Along the Mississippi: Perot State Park, WI

I have to thank my friend Louie for this one.  We were looking for a place to peep fall leaves and he suggested this State Park.  Does not matter the state, the Mississippi river side is almost always one of bluffs, hills, and tall vantage points.  In the Midwest this brings welcome change from the flat countryside although the un-glaciated or “driftless” regions of Wisconsin also have elevation respite (the glaciers moved laterally through much of the Midwest and flattened the landscape my beloved Southern Illinois and large swaths of Wisconsin escaped this treatment). 

Perot State Park is a little north of La Crosse near the town of Trempealeau.  We saw little of Trempealeau and were pretty disappointed with what we saw of La Crosse.  The Great River State Trail (an old train track converted to a bike trail) passes through this area and maybe some day we will get a chance to ride on it.  Louie said he liked it.  He also said he once saw a bear on a different bike trail an hour or two north of that one  (I’m assuming not on a bike).  Perot State Park has a great campground and many trails leading to views of the Mississippi and its valley.

We have seen much of the Mississippi, but in an altogether disjointed and segmented way (kind of like the movie Pulp Fiction).  I do not want to ruin the ending for anyone but (spoiler alert) its endpoint is New Orleans and Corey I saw it spill into the Gulf prior to getting married.  A few years later we were newlyweds and saw its beginning in Lake Bemidji.  We have also crossed it many times, usually by bridge but also by ferry both large and small (the small was a little barge that could not take more than two or three cars from St. Genevieve, MO to a corn field outside of Chester, IL.)  And it was just a couple of weeks ago we caught up with our old friend at is midway point in Cape Girardeau.  The old lady was looking good, her waves gently lapping onto the bank just east of the city sea wall.  There have been other meetings of course, some of them mentioned in earlier posts.  Don’t be too surprised if you hear us mention this friend again because each time we go over the mighty waterway we feel the pull of her power and a hint of her history.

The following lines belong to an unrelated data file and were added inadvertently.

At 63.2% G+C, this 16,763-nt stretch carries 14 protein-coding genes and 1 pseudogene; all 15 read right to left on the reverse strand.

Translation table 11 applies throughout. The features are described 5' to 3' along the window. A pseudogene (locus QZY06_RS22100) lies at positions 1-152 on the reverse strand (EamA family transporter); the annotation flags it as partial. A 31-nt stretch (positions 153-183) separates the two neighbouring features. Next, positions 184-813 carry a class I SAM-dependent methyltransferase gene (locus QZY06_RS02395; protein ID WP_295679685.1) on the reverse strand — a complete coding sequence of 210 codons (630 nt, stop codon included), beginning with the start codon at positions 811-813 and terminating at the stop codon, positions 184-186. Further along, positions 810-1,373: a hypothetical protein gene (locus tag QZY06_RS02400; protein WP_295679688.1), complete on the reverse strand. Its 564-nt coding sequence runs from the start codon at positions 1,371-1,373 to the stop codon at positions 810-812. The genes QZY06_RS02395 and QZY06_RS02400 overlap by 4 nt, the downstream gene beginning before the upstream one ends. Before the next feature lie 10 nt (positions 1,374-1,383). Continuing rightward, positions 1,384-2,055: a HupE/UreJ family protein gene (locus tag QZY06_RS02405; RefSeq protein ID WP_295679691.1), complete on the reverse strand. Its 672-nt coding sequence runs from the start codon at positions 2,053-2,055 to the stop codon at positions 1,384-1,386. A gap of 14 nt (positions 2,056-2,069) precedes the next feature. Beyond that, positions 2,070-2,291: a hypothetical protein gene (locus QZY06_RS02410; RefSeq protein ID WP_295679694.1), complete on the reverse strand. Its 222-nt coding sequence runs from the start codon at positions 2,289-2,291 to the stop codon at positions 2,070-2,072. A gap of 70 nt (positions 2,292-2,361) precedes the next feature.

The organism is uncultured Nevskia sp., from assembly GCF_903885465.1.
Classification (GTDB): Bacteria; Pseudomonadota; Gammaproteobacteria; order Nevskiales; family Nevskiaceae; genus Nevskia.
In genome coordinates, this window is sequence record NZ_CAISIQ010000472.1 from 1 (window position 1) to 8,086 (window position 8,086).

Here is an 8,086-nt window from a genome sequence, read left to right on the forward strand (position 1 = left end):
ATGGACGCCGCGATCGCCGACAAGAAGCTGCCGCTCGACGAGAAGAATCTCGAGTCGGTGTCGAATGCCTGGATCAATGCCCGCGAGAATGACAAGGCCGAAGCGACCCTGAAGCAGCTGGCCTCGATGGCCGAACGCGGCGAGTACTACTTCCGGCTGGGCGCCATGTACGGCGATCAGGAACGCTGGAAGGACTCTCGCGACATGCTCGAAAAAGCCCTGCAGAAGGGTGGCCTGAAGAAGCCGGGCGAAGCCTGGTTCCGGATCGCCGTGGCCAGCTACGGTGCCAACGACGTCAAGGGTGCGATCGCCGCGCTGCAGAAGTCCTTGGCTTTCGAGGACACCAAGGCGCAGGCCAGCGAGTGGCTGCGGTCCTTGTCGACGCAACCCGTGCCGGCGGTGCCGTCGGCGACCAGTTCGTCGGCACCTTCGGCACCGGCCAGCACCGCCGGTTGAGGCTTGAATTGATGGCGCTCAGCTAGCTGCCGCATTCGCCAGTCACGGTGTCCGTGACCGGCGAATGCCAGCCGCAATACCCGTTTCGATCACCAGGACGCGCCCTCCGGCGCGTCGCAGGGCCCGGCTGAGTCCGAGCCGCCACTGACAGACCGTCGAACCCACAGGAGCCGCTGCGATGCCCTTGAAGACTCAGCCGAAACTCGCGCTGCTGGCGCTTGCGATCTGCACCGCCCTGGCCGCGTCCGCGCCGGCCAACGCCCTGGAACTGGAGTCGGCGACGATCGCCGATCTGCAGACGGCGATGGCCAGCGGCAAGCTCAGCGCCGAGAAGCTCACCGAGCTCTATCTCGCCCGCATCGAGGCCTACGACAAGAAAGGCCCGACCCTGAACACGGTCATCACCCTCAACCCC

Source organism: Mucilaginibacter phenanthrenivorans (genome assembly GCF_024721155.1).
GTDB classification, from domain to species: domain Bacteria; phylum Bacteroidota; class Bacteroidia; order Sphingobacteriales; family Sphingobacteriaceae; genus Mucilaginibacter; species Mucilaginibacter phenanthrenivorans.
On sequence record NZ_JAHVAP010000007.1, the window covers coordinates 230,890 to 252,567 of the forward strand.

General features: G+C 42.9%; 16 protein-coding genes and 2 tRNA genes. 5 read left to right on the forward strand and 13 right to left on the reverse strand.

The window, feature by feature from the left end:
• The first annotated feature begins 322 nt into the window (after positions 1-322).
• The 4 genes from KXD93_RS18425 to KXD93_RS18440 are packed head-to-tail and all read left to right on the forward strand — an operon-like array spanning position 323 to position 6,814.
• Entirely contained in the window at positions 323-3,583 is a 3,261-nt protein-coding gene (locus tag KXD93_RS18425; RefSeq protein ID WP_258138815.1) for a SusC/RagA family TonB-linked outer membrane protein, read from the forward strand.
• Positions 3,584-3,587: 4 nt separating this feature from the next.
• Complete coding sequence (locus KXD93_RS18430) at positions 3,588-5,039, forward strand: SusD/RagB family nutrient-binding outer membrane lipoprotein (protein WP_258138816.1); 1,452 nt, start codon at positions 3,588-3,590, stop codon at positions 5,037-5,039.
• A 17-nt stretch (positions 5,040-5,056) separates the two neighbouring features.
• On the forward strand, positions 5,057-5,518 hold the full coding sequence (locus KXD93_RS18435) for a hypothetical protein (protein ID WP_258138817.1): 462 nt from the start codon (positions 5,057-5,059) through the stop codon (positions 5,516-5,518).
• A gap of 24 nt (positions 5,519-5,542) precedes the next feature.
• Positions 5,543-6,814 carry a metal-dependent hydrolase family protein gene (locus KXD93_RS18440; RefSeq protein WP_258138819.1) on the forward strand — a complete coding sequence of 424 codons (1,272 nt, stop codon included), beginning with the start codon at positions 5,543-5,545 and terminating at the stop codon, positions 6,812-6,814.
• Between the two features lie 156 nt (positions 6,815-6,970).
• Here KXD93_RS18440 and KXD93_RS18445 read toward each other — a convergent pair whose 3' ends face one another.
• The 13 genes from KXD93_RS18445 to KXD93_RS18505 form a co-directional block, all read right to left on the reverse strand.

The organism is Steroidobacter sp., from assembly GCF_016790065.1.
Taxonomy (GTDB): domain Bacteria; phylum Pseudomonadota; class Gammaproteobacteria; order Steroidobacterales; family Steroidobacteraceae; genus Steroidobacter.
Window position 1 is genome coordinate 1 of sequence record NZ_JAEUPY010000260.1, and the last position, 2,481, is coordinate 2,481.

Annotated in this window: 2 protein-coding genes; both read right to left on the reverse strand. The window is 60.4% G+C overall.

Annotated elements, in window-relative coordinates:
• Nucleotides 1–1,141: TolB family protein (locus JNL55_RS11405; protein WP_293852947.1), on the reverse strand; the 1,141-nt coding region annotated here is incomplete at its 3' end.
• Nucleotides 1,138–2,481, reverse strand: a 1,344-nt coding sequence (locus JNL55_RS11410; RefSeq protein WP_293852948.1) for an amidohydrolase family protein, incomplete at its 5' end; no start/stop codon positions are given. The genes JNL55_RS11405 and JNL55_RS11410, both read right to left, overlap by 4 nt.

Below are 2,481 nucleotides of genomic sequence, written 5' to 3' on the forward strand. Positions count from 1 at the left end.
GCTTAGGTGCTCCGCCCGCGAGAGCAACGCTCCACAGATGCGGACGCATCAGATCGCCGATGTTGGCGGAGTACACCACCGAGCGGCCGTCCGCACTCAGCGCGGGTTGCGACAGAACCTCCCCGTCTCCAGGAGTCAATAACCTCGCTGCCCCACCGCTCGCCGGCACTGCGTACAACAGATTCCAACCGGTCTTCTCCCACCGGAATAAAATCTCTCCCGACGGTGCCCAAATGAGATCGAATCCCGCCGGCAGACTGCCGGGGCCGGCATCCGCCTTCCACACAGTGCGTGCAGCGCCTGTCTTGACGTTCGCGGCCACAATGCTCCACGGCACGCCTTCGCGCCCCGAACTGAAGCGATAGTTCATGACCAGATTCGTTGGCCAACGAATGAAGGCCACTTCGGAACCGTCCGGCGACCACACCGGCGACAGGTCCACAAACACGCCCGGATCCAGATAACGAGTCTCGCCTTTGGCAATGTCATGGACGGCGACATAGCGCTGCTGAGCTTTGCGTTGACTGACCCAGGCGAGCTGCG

River Towns of the Midwest: Cape Girardeau, MO

Crossing over the Mississippi into Cape Girardeau we smiled at the big sign greeting us; “Cape Girardeau, hometown of the big mouth idiot Rush Limbaugh.”  Actually I just made that up.  There was no sign that I could see, but the visitor’s guide did indicate that one could take a self-guided trip past the hospital he was born in as well as other markers to that dopey bigot.

For the same reason why I wanted to fall in love with Mark Twain’s hometown of Hannibal, MO, I wanted to find serious fault with Cape Girardeau.  Ironically, it was Hannibal that felt worn out and offered to us only the most narrow of glimpses into its past.  Cape Girardeau, in contrast, had a friendly and comfortable feel.  Like many river towns, it was built on steep bluffs and seemed to rise up over itself with an elevated courthouse standing guard over the city.  The historic waterfront possessed a good number of 19th century buildings and just enough bars to remind everyone that Cape Girardeau is the home of Southeastern Missouri State University.  And lest you forget that Cape Girardeau is a river town, the waterfront is protected by a sturdy floodwall that tells, through colorful murals, of the interplay between river and town over the last three hundred years.